SHC questions IGP, CS over failure to enact rules for police


KARACHI: The Sindh High Court (SHC) once again on Thursday directed Sindh inspector general of police (IGP) and chief secretary (CS) to explain why the rules for transfers and postings in the police department were not enacted despite the court’s directives.

A division bench headed by Justice Munib Akhtar was hearing an application filed by the petitioner Karamat Ali’s counsel Faisal Siddiqui, submitting that the SHC in its judgment on September 7 had directed the police chief to draft new rules for setting out the manner of transfers and postings and submit the same before the provincial cabinet. The provincial cabinet was subsequently directed to consider IGP’s drafted rules and enact them with consultations.

During the hearing, the court expressed displeasure as the provincial government did not submit its reply.

While adjourning the case till December 7, the court directed Sindh authorities to file their comments by the next hearing.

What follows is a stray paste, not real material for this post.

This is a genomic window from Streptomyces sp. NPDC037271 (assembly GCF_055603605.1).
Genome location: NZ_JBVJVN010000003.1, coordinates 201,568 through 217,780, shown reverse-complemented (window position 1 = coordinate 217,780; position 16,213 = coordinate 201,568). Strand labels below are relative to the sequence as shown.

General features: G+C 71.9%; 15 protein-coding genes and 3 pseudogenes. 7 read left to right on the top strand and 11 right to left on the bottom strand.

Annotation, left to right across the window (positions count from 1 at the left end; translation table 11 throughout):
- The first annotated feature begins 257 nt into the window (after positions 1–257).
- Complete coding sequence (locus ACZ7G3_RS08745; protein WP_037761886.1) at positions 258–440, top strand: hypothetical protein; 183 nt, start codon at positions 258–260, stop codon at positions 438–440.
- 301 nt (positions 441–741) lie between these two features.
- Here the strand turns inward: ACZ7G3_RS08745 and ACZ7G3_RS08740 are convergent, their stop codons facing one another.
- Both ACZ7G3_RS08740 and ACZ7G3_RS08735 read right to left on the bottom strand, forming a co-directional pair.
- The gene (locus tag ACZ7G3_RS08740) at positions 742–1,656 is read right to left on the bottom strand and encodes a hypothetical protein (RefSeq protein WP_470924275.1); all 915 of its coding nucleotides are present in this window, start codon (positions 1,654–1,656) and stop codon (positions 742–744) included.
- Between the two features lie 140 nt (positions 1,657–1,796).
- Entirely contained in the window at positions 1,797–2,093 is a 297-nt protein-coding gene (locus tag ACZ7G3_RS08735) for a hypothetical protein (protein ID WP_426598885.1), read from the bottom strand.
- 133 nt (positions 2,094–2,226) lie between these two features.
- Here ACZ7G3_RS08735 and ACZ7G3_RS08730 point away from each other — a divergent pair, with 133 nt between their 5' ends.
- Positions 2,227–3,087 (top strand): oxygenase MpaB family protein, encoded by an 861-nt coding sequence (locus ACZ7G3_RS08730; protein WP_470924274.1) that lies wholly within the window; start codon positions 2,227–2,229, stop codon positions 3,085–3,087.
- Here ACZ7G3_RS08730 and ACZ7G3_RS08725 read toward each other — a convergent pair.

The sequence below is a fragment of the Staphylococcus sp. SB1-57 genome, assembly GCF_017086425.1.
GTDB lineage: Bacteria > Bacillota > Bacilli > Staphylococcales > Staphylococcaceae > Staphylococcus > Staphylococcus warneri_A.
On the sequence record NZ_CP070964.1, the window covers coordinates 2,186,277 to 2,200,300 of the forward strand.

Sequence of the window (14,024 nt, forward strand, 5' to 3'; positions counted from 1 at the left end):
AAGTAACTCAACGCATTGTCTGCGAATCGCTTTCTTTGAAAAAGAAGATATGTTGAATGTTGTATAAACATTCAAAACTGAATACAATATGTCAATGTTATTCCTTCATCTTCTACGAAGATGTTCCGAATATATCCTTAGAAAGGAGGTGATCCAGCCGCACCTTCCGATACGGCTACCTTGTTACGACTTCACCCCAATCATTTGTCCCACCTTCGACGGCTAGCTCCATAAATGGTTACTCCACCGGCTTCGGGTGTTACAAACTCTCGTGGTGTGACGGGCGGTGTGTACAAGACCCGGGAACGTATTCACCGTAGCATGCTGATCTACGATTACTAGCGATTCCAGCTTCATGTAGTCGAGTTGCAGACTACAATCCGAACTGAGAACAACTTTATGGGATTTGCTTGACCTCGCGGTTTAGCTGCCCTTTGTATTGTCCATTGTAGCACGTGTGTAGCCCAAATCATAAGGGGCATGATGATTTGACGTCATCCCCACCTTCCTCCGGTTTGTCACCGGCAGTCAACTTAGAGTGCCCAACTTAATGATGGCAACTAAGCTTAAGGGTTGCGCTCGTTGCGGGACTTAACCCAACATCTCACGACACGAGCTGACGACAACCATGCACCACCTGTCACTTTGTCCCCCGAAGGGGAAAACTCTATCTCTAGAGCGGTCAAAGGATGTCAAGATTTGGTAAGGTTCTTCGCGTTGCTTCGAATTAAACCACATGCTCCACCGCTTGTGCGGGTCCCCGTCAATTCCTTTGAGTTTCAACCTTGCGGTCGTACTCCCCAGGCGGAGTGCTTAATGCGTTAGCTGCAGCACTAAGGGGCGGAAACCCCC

At the outset of the hearing, the petitioner’s counsel had informed the court that complying with its directives IGP AD Khowaja had drafted new rules and sent the same to the Sindh cabinet on October 6. “The provincial cabinet was supposed to consider new rules in its meeting specifically called for such purpose within 15 days of receiving the same from the IGP, but the meeting was held after a delay of seven days,” he added.

Faisal Siddiqui said that the provincial cabinet had formed a committee, but did not include IGP in it. The provincial government was delaying the enactment of new rules which was clearly delaying the implementation of the court’s order, he added.

Earlier, the court had ruled that “the inspector general of police shall, within 30 days, frame draft rules, setting out the manner in which he – and the police hierarchy acting through him – is to exercise the power of transfers and postings in the police force at all levels (including PSP officers serving in the province). The rules must be framed in a manner that ensures the autonomy of command and independence of operation.”

The rules must be transparent in form and reality, and fair in operation and effect, the court had said.

It added in its judgment that “the draft rules shall be transmitted to the provincial cabinet and also, to ensure transparency, posted simultaneously and prominently on the website of the Sindh Police. The provincial cabinet must consider the draft rules at its next meeting or a meeting specifically called for such purpose within 15 days.”


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